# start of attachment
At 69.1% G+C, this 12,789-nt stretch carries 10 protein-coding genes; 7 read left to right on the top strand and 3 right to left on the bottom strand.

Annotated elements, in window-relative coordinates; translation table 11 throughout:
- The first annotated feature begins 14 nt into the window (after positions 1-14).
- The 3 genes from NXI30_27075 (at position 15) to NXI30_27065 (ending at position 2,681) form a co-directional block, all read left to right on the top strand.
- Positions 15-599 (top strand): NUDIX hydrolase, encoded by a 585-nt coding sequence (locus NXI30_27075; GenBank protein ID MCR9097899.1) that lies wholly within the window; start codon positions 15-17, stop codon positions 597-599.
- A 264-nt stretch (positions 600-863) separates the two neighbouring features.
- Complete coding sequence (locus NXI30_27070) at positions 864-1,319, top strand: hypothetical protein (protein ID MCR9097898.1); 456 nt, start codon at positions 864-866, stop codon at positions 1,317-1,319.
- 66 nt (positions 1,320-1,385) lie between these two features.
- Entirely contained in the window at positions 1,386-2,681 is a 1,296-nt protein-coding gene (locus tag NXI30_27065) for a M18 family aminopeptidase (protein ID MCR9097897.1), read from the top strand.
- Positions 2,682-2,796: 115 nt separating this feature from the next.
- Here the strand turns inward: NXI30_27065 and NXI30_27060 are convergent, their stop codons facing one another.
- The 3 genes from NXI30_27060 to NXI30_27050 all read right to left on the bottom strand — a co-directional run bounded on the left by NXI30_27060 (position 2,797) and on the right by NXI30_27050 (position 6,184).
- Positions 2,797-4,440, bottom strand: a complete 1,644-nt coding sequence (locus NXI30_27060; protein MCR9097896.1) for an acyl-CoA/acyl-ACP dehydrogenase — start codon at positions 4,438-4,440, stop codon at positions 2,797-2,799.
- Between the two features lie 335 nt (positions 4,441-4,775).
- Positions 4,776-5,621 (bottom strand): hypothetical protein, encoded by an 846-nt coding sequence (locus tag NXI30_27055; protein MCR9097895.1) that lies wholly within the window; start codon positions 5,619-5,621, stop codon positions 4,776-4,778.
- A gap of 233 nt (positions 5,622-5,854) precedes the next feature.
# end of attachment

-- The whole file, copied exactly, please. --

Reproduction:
At 69.1% G+C, this 12,789-nt stretch carries 10 protein-coding genes; 7 read left to right on the top strand and 3 right to left on the bottom strand.

Annotated elements, in window-relative coordinates; translation table 11 throughout:
- The first annotated feature begins 14 nt into the window (after positions 1-14).
- The 3 genes from NXI30_27075 (at position 15) to NXI30_27065 (ending at position 2,681) form a co-directional block, all read left to right on the top strand.
- Positions 15-599 (top strand): NUDIX hydrolase, encoded by a 585-nt coding sequence (locus NXI30_27075; GenBank protein ID MCR9097899.1) that lies wholly within the window; start codon positions 15-17, stop codon positions 597-599.
- A 264-nt stretch (positions 600-863) separates the two neighbouring features.
- Complete coding sequence (locus NXI30_27070) at positions 864-1,319, top strand: hypothetical protein (protein ID MCR9097898.1); 456 nt, start codon at positions 864-866, stop codon at positions 1,317-1,319.
- 66 nt (positions 1,320-1,385) lie between these two features.
- Entirely contained in the window at positions 1,386-2,681 is a 1,296-nt protein-coding gene (locus tag NXI30_27065) for a M18 family aminopeptidase (protein ID MCR9097897.1), read from the top strand.
- Positions 2,682-2,796: 115 nt separating this feature from the next.
- Here the strand turns inward: NXI30_27065 and NXI30_27060 are convergent, their stop codons facing one another.
- The 3 genes from NXI30_27060 to NXI30_27050 all read right to left on the bottom strand — a co-directional run bounded on the left by NXI30_27060 (position 2,797) and on the right by NXI30_27050 (position 6,184).
- Positions 2,797-4,440, bottom strand: a complete 1,644-nt coding sequence (locus NXI30_27060; protein MCR9097896.1) for an acyl-CoA/acyl-ACP dehydrogenase — start codon at positions 4,438-4,440, stop codon at positions 2,797-2,799.
- Between the two features lie 335 nt (positions 4,441-4,775).
- Positions 4,776-5,621 (bottom strand): hypothetical protein, encoded by an 846-nt coding sequence (locus tag NXI30_27055; protein MCR9097895.1) that lies wholly within the window; start codon positions 5,619-5,621, stop codon positions 4,776-4,778.
- A gap of 233 nt (positions 5,622-5,854) precedes the next feature.